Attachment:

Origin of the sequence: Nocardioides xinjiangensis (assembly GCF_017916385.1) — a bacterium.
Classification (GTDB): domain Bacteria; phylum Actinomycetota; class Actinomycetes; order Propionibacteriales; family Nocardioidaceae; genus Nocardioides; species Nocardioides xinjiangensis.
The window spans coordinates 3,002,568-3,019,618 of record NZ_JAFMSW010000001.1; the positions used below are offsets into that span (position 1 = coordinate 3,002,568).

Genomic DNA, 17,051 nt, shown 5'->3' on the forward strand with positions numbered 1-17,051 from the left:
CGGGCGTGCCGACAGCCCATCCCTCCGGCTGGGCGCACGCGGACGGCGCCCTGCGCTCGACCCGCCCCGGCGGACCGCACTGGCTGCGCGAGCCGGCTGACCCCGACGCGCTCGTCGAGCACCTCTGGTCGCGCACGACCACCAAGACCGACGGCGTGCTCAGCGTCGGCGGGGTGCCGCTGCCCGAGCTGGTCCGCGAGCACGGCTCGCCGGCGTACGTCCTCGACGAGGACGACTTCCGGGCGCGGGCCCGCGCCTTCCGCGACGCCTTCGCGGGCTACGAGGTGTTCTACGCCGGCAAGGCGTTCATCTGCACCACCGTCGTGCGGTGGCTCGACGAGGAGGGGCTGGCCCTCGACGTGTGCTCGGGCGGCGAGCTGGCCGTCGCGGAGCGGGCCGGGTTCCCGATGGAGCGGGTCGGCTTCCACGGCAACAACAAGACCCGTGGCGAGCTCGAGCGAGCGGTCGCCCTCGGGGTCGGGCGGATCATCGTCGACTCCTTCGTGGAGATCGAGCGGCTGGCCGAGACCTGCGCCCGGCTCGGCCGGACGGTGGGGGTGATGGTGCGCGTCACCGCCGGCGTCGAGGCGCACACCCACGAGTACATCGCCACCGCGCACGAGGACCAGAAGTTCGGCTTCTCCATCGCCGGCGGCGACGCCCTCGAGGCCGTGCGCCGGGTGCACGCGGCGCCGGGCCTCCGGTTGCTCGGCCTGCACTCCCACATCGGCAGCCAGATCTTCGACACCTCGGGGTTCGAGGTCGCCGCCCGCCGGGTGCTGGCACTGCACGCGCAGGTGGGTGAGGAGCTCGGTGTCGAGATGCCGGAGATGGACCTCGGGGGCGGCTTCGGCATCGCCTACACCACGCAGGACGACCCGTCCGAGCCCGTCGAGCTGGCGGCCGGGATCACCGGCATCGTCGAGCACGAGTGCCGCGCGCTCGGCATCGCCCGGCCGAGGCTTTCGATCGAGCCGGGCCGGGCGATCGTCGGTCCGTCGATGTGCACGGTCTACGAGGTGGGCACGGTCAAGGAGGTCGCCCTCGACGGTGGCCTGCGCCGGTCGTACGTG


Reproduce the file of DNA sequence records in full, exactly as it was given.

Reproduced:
Origin of the sequence: Nocardioides xinjiangensis (assembly GCF_017916385.1) — a bacterium.
Classification (GTDB): domain Bacteria; phylum Actinomycetota; class Actinomycetes; order Propionibacteriales; family Nocardioidaceae; genus Nocardioides; species Nocardioides xinjiangensis.
The window spans coordinates 3,002,568-3,019,618 of record NZ_JAFMSW010000001.1; the positions used below are offsets into that span (position 1 = coordinate 3,002,568).

Genomic DNA, 17,051 nt, shown 5'->3' on the forward strand with positions numbered 1-17,051 from the left:
CGGGCGTGCCGACAGCCCATCCCTCCGGCTGGGCGCACGCGGACGGCGCCCTGCGCTCGACCCGCCCCGGCGGACCGCACTGGCTGCGCGAGCCGGCTGACCCCGACGCGCTCGTCGAGCACCTCTGGTCGCGCACGACCACCAAGACCGACGGCGTGCTCAGCGTCGGCGGGGTGCCGCTGCCCGAGCTGGTCCGCGAGCACGGCTCGCCGGCGTACGTCCTCGACGAGGACGACTTCCGGGCGCGGGCCCGCGCCTTCCGCGACGCCTTCGCGGGCTACGAGGTGTTCTACGCCGGCAAGGCGTTCATCTGCACCACCGTCGTGCGGTGGCTCGACGAGGAGGGGCTGGCCCTCGACGTGTGCTCGGGCGGCGAGCTGGCCGTCGCGGAGCGGGCCGGGTTCCCGATGGAGCGGGTCGGCTTCCACGGCAACAACAAGACCCGTGGCGAGCTCGAGCGAGCGGTCGCCCTCGGGGTCGGGCGGATCATCGTCGACTCCTTCGTGGAGATCGAGCGGCTGGCCGAGACCTGCGCCCGGCTCGGCCGGACGGTGGGGGTGATGGTGCGCGTCACCGCCGGCGTCGAGGCGCACACCCACGAGTACATCGCCACCGCGCACGAGGACCAGAAGTTCGGCTTCTCCATCGCCGGCGGCGACGCCCTCGAGGCCGTGCGCCGGGTGCACGCGGCGCCGGGCCTCCGGTTGCTCGGCCTGCACTCCCACATCGGCAGCCAGATCTTCGACACCTCGGGGTTCGAGGTCGCCGCCCGCCGGGTGCTGGCACTGCACGCGCAGGTGGGTGAGGAGCTCGGTGTCGAGATGCCGGAGATGGACCTCGGGGGCGGCTTCGGCATCGCCTACACCACGCAGGACGACCCGTCCGAGCCCGTCGAGCTGGCGGCCGGGATCACCGGCATCGTCGAGCACGAGTGCCGCGCGCTCGGCATCGCCCGGCCGAGGCTTTCGATCGAGCCGGGCCGGGCGATCGTCGGTCCGTCGATGTGCACGGTCTACGAGGTGGGCACGGTCAAGGAGGTCGCCCTCGACGGTGGCCTGCGCCGGTCGTACGTG